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Alberta churches dealt harshest COVID-19 measures in a year

  • May 14, 2021

Houses of worship were among the many sectors of Alberta society hit with the most stringent COVID-19 capacity guidelines since the first wave of the virus last spring. New regulations are limiting in-person worship services to 15 people in high case areas, down from the 15 per cent of building fire code capacity.

It doesn’t come as a surprise to Calgary Bishop William McGrattan.

“My immediate reaction was recognizing that the situation in Alberta is critical in certain areas of the province and certain decisions would probably be in the best of public health and safety,” said McGrattan. “In some ways, I was preparing myself for the eventuality of this kind of announcement.”

This sweeping elevation of lockdown measures is being executed due to Alberta posting a seven-day average daily case count of 466.4 per million people as of May 6, the highest in North America. Michigan is second overall at 334.8, and Manitoba is second highest among Canadian provinces at 229.3. Another motivating factor is that variants account for more than 55 per cent of active cases, as well as the seven-day average for hospitalizations is 666 people.

Among the wide-ranging “stop the spike” province-wide restrictions, unveiled during a May 4 primetime television address from Premier Jason Kenney, is a shutdown of in-person K-12 learning until May 25, a closure of indoor dining, capacity cuts to retail establishment occupancy from 25 to 15 per cent (or 10 in high-case regions) and all health services are appointment only. Higher case regions like Calgary, Edmonton, Red Deer and Lethbridge have even more restrictions (listed on the Government of Alberta website).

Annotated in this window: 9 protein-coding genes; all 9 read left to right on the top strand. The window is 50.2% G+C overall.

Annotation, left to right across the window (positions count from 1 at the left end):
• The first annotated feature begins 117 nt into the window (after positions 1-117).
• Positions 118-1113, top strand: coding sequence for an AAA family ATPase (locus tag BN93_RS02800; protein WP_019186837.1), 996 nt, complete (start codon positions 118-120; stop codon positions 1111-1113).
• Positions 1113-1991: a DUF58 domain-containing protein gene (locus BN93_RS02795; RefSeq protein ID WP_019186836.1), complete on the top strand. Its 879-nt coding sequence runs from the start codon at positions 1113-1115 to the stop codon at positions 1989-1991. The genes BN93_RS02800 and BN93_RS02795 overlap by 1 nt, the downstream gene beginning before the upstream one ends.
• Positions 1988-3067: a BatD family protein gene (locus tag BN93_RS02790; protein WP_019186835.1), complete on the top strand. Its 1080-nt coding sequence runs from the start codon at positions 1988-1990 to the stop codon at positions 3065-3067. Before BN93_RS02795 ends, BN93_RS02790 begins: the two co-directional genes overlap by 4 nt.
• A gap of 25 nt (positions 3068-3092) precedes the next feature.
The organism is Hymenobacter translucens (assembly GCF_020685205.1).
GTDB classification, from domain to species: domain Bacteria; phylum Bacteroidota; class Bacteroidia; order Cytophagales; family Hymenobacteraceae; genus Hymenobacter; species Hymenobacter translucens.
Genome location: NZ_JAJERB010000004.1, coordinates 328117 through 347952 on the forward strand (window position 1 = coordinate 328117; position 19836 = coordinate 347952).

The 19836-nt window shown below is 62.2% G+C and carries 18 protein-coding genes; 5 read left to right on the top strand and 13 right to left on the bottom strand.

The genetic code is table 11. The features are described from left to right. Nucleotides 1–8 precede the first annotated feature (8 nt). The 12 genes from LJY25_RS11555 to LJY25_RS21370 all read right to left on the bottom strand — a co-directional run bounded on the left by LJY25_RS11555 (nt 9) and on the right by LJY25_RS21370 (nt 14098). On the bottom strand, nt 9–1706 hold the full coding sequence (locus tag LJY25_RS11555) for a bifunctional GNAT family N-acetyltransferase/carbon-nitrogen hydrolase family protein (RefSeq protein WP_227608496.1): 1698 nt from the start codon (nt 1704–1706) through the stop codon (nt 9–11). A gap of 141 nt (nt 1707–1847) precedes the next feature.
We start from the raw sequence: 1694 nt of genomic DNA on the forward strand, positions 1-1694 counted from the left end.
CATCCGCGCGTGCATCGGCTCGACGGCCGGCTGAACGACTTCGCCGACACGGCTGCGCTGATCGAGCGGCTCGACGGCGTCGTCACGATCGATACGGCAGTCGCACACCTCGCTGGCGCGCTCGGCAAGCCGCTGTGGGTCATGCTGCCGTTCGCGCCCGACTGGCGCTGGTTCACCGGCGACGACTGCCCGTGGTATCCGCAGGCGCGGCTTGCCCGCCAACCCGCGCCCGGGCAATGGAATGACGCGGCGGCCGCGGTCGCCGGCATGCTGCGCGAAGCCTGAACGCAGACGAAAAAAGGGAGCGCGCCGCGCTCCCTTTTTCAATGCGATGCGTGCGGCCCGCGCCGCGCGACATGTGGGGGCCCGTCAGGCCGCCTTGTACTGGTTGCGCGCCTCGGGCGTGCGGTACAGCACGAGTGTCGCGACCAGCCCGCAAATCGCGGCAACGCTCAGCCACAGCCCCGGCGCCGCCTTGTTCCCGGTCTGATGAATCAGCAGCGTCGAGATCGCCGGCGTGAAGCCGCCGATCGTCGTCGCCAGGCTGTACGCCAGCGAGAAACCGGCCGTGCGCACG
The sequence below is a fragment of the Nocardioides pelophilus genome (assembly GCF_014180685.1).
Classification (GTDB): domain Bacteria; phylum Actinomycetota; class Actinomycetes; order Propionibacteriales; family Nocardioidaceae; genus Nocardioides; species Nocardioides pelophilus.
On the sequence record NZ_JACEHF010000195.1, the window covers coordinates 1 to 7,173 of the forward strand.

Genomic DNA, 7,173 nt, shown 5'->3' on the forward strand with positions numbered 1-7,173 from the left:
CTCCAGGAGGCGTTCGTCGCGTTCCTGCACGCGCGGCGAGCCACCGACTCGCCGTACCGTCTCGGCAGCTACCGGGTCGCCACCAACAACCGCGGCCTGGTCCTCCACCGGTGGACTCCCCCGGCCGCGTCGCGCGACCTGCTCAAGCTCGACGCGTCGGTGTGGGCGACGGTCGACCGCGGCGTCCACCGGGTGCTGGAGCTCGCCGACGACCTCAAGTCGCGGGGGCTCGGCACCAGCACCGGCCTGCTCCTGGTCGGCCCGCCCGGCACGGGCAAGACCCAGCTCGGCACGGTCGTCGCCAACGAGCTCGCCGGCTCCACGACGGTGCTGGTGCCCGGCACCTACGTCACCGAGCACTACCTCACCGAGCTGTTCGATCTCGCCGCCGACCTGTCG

Fr. Paul Kavanagh, a senior mission leadership lead for the Edmonton archdiocese and rector at St. Joseph’s Basilica, said he expected tougher restrictions despite the success of the Alberta Catholic community in ensuring no major outbreak emanates from a church.

“I think the protocols we have had in place the past several months have been very strong for our parishioners, our clergy and our staff,” said Kavanagh. “Sometimes this news is hard to hear, but we continue to follow the direction of the chief medical officer.”

Not all Albertans are as understanding as Kavanagh and McGrattan. The new restrictions were announced just days after a No More Lockdowns rodeo near Bowden, Alta., attracted 4,000 people during the first weekend of May in defiance of Alberta Health Services stipulations. Kenney strongly condemned this gathering.

This spirit of rebellion has been evident in other Alberta faith denominations for some time. James Coates, the pastor of GraceLife Church in Spruce Grove, is on trial for leading church services in violation of health orders, and pastor Artur Pawlowski of Calgary’s Street Church branded Calgary police officers as “Nazis,” “Gestapo” and “communists” as he told them to leave a service on April 3. Pawlowski was arrested May 8 for failing to abide by public health regulations during a service.

McGrattan and Kavanagh both state they have not received any large-scale pressure from parishioners to disobey the government.

As of now, both Calgary and Edmonton are interpreting that the priest is not factored into the count of 15 people.

While online registration systems will likely get revamped to only allow 15 people, a first-come, first-served approach will be employed. Guidelines listed on the Calgary diocesan website state priests “may also consider encouraging parishioners to only attend one Mass in the next three weeks to give others the chance to attend Mass in person.”

Priests are also welcomed to add more Masses throughout the week and weekend if they so choose.

These restrictions will be in effect until at least May 25.

Manitoba has also introduced new restrictions, suspending faith gatherings as or May 9 until at least May 30. Livestreamed Masses will continue to be held. Ontario remains in lockdown as well, with Masses suspended until at least May 20.

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